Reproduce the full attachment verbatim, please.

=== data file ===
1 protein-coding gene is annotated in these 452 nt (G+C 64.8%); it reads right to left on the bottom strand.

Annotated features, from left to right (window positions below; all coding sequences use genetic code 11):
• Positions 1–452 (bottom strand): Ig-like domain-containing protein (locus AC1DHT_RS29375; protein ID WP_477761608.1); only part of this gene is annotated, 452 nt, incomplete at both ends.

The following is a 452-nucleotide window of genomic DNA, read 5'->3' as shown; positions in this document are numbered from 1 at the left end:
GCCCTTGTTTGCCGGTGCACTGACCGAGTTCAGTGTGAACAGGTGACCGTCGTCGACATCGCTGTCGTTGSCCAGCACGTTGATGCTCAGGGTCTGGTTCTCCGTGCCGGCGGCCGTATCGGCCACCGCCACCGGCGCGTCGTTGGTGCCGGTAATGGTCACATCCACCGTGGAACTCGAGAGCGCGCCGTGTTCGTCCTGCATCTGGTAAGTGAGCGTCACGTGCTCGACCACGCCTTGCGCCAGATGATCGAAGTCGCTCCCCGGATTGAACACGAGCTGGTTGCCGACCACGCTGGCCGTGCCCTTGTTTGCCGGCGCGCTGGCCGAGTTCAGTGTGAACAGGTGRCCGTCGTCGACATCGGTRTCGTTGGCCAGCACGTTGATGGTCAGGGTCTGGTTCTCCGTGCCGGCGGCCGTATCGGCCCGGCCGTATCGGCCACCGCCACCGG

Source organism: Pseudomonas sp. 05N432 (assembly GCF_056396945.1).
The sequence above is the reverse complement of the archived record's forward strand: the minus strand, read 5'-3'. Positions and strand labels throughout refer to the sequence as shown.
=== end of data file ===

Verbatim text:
1 protein-coding gene is annotated in these 452 nt (G+C 64.8%); it reads right to left on the bottom strand.

Annotated features, from left to right (window positions below; all coding sequences use genetic code 11):
• Positions 1–452 (bottom strand): Ig-like domain-containing protein (locus AC1DHT_RS29375; protein ID WP_477761608.1); only part of this gene is annotated, 452 nt, incomplete at both ends.

The following is a 452-nucleotide window of genomic DNA, read 5'->3' as shown; positions in this document are numbered from 1 at the left end:
GCCCTTGTTTGCCGGTGCACTGACCGAGTTCAGTGTGAACAGGTGACCGTCGTCGACATCGCTGTCGTTGSCCAGCACGTTGATGCTCAGGGTCTGGTTCTCCGTGCCGGCGGCCGTATCGGCCACCGCCACCGGCGCGTCGTTGGTGCCGGTAATGGTCACATCCACCGTGGAACTCGAGAGCGCGCCGTGTTCGTCCTGCATCTGGTAAGTGAGCGTCACGTGCTCGACCACGCCTTGCGCCAGATGATCGAAGTCGCTCCCCGGATTGAACACGAGCTGGTTGCCGACCACGCTGGCCGTGCCCTTGTTTGCCGGCGCGCTGGCCGAGTTCAGTGTGAACAGGTGRCCGTCGTCGACATCGGTRTCGTTGGCCAGCACGTTGATGGTCAGGGTCTGGTTCTCCGTGCCGGCGGCCGTATCGGCCCGGCCGTATCGGCCACCGCCACCGG

Source organism: Pseudomonas sp. 05N432 (assembly GCF_056396945.1).
The sequence above is the reverse complement of the archived record's forward strand: the minus strand, read 5'-3'. Positions and strand labels throughout refer to the sequence as shown.